the text in a rather complex manner in order to
refine one’s comprehension, and this is done, by
giving a unified structural scheme to the information processed. From this point of view, reading
appears as a never-ending process; but clearly not
infinite. Reading is always a converging process,
where the converging point is a structural configuration of great stability. Such stability may be
formalized as the amount of structural changes
needed to establish an original class distribution.
It is clearly related to the very algorithmic competence used in the classification.
These ideas form the core of our theoretical approach. Furthermore, they make clear the motivations
of our application; it aims to assist the user in
organizing his textual material and thus to help
him in choose and refine his interpretational strategies. Here is the idea of the basic protocol: first,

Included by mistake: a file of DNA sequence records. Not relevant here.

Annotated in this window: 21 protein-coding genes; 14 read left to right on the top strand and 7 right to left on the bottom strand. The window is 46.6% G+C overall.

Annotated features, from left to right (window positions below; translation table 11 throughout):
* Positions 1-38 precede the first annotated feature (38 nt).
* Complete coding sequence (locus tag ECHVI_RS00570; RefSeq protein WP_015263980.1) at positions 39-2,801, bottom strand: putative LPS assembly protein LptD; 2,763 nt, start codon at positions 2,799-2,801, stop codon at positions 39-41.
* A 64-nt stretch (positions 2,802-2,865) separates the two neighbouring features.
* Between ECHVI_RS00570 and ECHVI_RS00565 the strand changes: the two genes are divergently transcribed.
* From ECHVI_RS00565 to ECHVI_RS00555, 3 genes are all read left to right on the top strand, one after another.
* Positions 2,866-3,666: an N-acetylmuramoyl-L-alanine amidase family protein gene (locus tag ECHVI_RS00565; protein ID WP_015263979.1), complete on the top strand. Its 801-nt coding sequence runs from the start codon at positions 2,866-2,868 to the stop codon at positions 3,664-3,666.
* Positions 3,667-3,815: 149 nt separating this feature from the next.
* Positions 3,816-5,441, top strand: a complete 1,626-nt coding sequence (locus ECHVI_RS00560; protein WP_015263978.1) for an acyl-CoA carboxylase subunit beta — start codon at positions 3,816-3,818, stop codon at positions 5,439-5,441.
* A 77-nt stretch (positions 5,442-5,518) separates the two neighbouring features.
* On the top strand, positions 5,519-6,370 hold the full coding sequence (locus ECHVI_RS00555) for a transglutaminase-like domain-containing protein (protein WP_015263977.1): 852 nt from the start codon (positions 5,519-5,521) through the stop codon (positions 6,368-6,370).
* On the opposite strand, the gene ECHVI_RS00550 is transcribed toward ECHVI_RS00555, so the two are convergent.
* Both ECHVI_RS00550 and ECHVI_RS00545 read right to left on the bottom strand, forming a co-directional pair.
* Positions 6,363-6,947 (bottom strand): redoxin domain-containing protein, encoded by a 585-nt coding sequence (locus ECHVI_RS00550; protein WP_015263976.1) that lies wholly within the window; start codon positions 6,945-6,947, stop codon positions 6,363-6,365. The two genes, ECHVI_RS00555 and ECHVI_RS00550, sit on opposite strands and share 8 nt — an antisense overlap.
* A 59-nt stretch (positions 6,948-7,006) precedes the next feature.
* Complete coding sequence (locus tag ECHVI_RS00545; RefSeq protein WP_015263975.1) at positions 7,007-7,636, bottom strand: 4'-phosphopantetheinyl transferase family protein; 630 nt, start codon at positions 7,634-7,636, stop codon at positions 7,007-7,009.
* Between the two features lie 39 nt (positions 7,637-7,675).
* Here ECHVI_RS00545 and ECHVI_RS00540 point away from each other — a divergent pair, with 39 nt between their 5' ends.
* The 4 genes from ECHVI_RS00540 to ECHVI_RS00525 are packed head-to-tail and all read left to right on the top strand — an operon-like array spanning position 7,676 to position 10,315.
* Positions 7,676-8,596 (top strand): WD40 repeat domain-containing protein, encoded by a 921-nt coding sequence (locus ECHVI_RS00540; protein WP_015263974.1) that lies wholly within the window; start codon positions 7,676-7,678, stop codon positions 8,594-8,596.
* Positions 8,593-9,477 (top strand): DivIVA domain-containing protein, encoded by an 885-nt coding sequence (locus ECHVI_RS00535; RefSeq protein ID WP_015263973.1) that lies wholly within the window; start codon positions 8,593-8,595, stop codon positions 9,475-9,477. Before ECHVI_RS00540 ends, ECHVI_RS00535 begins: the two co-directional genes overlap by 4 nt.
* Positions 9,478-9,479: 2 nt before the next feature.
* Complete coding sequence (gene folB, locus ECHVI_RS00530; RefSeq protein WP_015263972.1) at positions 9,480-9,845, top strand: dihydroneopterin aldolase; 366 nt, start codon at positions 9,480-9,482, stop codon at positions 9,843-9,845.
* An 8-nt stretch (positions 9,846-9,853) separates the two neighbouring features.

the user chooses a sample of textual elements
(items) and characterizes them by a set of attributes (and associated values); then he classifies some
of them defining a group of classes on the basis of
a first and rather intuitive comprehension he initially elaborates. Then the algorithm operates on
more extended sets of textual elements and classifies them automatically into one of the defined
classes. At any moment and level, the user may
reorient classification. This interaction combines
intuitions of the user and rigorous classification
criteria in a unified scheme. Moreover, it can be
stopped at any moment – when the user judges that
the overall interpretation scheme is satisfactory.